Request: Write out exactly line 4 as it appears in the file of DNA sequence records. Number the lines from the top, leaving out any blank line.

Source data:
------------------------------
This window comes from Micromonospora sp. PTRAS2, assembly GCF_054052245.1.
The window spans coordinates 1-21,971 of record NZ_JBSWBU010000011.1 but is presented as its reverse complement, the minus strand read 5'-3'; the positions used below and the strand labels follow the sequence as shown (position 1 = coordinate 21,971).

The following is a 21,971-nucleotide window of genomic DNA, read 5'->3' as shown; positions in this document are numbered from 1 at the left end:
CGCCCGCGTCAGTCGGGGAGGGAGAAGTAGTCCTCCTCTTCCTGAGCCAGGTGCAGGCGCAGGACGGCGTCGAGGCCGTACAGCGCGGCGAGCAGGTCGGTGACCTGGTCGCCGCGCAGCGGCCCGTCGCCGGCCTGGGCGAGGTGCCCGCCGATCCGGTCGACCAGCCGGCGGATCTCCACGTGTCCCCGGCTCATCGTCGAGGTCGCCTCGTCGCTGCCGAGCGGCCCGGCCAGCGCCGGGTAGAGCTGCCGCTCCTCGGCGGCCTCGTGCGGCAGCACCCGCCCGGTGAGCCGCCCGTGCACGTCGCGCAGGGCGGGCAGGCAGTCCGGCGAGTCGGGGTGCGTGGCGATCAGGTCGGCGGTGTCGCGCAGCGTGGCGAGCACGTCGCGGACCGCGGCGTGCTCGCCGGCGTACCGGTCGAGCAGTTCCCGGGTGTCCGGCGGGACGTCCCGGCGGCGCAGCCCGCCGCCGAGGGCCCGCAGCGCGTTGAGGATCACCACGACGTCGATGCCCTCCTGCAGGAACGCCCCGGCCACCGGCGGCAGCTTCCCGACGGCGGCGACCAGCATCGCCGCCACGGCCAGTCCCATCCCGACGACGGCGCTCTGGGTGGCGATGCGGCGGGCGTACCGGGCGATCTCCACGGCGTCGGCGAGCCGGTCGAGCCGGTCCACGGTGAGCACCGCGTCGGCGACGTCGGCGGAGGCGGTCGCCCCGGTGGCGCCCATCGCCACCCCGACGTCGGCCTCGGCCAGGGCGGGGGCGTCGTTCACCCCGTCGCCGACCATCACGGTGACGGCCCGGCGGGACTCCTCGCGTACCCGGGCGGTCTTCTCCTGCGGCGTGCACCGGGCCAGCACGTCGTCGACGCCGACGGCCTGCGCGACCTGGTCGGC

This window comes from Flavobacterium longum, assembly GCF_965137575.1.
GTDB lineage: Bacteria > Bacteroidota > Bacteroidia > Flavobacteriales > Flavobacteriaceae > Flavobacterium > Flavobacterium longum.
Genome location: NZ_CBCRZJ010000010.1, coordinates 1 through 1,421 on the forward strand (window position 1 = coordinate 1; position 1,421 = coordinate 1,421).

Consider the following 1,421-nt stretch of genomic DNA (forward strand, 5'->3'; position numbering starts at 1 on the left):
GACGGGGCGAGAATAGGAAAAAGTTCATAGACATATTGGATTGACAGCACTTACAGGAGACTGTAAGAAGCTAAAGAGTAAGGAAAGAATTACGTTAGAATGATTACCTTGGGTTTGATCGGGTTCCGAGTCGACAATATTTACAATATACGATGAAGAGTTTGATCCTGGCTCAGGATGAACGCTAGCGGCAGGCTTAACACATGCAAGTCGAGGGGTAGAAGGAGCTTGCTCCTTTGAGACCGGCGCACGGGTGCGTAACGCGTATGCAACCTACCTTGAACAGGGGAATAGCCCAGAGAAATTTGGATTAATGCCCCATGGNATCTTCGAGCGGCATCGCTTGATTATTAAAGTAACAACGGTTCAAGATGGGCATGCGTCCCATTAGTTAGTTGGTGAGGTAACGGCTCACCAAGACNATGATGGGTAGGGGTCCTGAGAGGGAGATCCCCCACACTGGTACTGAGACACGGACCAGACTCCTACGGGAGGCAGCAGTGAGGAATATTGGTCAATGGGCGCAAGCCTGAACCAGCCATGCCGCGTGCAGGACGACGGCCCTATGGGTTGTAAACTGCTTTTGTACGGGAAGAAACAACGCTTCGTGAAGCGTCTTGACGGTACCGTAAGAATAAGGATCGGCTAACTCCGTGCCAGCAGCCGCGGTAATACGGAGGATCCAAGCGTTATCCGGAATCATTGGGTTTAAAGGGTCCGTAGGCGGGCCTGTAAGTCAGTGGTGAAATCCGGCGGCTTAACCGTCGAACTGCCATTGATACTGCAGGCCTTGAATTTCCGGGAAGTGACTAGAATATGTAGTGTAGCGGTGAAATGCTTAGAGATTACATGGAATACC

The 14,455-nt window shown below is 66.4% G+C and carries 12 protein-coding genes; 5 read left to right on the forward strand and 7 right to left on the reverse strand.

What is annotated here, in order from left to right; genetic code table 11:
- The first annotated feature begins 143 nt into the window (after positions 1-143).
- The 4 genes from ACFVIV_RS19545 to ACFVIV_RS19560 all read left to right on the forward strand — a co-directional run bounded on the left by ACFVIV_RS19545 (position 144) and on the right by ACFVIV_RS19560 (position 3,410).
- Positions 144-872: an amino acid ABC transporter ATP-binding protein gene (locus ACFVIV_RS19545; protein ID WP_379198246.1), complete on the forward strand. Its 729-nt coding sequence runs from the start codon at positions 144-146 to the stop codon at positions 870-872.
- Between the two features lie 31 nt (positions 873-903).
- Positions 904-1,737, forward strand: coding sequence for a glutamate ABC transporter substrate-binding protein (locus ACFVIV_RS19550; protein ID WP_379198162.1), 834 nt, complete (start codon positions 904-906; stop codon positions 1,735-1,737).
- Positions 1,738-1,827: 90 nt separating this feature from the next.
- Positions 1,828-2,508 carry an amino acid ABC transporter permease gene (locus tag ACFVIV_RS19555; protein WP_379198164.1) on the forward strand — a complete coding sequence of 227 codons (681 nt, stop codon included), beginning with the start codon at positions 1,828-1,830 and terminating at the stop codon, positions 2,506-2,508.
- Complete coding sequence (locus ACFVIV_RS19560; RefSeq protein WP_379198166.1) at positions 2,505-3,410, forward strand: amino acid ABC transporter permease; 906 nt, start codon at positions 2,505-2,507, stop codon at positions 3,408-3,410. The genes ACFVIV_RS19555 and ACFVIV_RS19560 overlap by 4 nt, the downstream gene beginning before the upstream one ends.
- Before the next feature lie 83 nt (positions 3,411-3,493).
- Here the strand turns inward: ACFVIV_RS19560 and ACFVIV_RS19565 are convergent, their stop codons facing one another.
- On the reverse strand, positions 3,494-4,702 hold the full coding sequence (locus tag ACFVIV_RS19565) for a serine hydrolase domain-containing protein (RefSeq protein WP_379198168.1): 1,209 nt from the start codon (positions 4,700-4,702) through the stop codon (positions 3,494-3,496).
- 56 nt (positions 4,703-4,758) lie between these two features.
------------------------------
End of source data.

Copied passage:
CGCCCGCGTCAGTCGGGGAGGGAGAAGTAGTCCTCCTCTTCCTGAGCCAGGTGCAGGCGCAGGACGGCGTCGAGGCCGTACAGCGCGGCGAGCAGGTCGGTGACCTGGTCGCCGCGCAGCGGCCCGTCGCCGGCCTGGGCGAGGTGCCCGCCGATCCGGTCGACCAGCCGGCGGATCTCCACGTGTCCCCGGCTCATCGTCGAGGTCGCCTCGTCGCTGCCGAGCGGCCCGGCCAGCGCCGGGTAGAGCTGCCGCTCCTCGGCGGCCTCGTGCGGCAGCACCCGCCCGGTGAGCCGCCCGTGCACGTCGCGCAGGGCGGGCAGGCAGTCCGGCGAGTCGGGGTGCGTGGCGATCAGGTCGGCGGTGTCGCGCAGCGTGGCGAGCACGTCGCGGACCGCGGCGTGCTCGCCGGCGTACCGGTCGAGCAGTTCCCGGGTGTCCGGCGGGACGTCCCGGCGGCGCAGCCCGCCGCCGAGGGCCCGCAGCGCGTTGAGGATCACCACGACGTCGATGCCCTCCTGCAGGAACGCCCCGGCCACCGGCGGCAGCTTCCCGACGGCGGCGACCAGCATCGCCGCCACGGCCAGTCCCATCCCGACGACGGCGCTCTGGGTGGCGATGCGGCGGGCGTACCGGGCGATCTCCACGGCGTCGGCGAGCCGGTCGAGCCGGTCCACGGTGAGCACCGCGTCGGCGACGTCGGCGGAGGCGGTCGCCCCGGTGGCGCCCATCGCCACCCCGACGTCGGCCTCGGCCAGGGCGGGGGCGTCGTTCACCCCGTCGCCGACCATCACGGTGACGGCCCGGCGGGACTCCTCGCGTACCCGGGCGGTCTTCTCCTGCGGCGTGCACCGGGCCAGCACGTCGTCGACGCCGACGGCCTGCGCGACCTGGTCGGC